Want to know the definition of a hollow victory? The anticipated European Union-U.S. agreement on hormone-treated beef is a good example. How about the age fight regarding U.S. beef exports to Japan? One might also consider the South Korean market, where we actually regained lost markets only to find consumer confidence so shaken in the process that it might be decades before we get back to the levels we once enjoyed.

Then there’s the news of the latest rounds of nutritional studies which indicate beef might actually be pretty good for you and that balance is the key. It’s something we may have known all along – and the feeling of vindication is great – but just stop someone on the street and ask them if burger or steak is healthier than chicken or pork. You’ll quickly learn the health question is another battle that we lost, not in the final outcome but in the battle that framed it.

Another great example is the National Animal Identification System (NAIS), and it doesn't matter if you oppose or support it. USDA lost the war by losing control of the battle; all of those years of inaction doomed NAIS.

Sure, USA beef is safe from BSE and always was; it was a non-issue all along. But the world reaction and our inability to influence our government to act quickly and decisively allowed public opinion to form against U.S. product. And, none of the official pronouncements to the contrary will matter.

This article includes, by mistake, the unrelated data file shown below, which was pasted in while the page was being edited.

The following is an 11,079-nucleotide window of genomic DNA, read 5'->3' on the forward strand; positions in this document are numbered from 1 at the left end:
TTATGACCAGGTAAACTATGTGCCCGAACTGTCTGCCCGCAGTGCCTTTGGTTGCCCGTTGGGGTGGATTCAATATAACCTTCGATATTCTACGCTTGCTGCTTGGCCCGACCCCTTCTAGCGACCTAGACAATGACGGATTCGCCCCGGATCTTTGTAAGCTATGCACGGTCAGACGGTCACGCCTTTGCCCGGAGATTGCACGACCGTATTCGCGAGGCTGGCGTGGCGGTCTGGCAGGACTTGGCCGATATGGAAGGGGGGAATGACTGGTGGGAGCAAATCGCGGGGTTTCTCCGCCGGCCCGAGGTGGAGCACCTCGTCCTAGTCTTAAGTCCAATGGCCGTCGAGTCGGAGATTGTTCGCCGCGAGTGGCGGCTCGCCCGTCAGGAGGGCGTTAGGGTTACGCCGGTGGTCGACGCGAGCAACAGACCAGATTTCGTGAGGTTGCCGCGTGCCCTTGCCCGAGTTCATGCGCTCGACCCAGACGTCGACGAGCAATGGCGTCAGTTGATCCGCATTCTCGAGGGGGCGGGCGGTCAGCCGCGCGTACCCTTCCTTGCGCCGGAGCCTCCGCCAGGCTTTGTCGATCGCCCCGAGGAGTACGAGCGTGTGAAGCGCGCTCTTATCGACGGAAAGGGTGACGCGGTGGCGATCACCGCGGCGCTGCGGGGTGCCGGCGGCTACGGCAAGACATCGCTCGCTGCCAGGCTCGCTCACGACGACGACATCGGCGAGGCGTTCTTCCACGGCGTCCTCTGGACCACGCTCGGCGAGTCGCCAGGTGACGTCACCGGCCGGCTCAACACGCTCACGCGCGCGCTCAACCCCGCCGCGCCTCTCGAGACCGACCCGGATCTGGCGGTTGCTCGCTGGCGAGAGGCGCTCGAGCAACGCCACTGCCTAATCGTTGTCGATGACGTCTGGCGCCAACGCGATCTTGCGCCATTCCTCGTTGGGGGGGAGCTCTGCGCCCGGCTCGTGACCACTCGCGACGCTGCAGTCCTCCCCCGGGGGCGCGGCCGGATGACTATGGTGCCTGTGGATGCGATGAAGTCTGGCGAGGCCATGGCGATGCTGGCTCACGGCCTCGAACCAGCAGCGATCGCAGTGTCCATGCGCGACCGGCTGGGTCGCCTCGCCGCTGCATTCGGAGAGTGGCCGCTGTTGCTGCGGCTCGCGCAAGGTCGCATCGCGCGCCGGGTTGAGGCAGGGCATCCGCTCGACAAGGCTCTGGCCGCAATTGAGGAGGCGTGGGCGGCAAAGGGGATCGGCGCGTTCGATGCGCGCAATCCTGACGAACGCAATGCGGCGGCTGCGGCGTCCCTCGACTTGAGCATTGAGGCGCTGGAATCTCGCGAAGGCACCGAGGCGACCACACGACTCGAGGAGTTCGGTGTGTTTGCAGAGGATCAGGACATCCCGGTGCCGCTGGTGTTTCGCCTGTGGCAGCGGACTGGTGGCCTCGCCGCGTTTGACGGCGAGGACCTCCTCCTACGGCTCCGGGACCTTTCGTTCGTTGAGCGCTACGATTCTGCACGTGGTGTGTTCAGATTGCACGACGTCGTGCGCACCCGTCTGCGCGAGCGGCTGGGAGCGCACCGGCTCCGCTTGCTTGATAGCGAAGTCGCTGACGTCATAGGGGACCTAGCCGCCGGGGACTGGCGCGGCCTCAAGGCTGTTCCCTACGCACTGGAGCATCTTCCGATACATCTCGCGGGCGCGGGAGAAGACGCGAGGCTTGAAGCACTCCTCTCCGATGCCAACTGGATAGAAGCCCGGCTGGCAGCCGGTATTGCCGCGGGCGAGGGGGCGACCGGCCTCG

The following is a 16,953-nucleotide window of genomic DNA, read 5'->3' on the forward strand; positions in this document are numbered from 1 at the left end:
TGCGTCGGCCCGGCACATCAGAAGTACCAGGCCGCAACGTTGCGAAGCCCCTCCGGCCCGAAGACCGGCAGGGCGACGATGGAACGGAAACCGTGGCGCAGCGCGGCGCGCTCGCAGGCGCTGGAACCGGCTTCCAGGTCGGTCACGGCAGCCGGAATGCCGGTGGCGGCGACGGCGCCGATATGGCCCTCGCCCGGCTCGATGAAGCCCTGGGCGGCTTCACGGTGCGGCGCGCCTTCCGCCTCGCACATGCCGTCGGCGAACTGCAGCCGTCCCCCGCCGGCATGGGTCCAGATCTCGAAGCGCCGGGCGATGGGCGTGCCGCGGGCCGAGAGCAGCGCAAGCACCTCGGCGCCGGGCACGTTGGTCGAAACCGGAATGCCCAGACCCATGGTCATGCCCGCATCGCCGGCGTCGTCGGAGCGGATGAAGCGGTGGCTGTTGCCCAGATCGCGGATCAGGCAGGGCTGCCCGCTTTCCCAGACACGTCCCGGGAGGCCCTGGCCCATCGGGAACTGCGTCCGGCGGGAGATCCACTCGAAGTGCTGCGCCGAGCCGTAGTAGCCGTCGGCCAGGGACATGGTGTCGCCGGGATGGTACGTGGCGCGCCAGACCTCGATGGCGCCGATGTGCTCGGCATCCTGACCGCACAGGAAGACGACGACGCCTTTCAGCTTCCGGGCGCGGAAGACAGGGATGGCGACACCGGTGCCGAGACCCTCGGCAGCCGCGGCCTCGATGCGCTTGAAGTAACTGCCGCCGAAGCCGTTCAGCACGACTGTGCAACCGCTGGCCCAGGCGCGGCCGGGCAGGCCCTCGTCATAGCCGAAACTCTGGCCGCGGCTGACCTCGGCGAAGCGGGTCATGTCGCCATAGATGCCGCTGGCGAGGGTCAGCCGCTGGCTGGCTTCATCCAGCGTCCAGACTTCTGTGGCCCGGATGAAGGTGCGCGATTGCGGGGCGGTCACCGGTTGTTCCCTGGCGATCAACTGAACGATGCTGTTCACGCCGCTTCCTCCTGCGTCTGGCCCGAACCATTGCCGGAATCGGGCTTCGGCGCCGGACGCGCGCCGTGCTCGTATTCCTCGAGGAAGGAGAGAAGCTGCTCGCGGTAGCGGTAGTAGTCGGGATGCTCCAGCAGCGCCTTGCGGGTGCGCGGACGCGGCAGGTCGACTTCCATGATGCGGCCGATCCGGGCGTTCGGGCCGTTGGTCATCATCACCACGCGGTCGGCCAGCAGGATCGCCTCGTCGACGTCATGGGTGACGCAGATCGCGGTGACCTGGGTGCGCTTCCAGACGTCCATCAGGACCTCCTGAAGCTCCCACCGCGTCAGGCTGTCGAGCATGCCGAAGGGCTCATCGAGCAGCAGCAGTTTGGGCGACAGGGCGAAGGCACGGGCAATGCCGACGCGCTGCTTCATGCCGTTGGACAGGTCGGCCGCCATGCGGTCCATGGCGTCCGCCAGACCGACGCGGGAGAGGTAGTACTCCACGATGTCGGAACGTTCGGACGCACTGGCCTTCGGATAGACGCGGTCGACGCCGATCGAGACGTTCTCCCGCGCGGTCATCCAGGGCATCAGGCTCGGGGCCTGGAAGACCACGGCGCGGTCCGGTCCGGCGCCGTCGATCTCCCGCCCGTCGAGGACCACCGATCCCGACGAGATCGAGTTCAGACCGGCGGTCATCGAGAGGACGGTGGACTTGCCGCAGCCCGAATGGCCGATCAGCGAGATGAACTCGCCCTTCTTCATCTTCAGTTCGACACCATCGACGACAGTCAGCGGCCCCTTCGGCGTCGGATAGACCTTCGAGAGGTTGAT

Part of the problem is most people in the livestock industry have science degrees. They have a strong allegiance to fact and science-based solutions, whether it’s in regard to winning market access, product healthfulness, environmental and animal-care issues. In the end, the courts, the governing bodies and the experts may all side with us, but they will be hollow victories because the damage doesn’t come in the final outcome of these battles but in the length, course and direction that the battles take. And that is where public perception is formed. True victories are measured by market share and consumer perceptions long after the particular outcome has been decided.

A recent political commentator remarked that recent events in the Kuwaiti, Lebanese and Iranian elections indicate that George W. Bush in fact may have been right about freedom and democracy. The thinking is we’re now seeing those seeds germinating to offer the first real chance for a different Middle East – one that is supportive of our key interests. But that likely would matter little to most of us because we’ve already decided George W. was wrong.

The lesson is clear – being right means nothing if everyone thinks you were wrong. The irony is that our greatest victories have been costly, and our defeats a positive.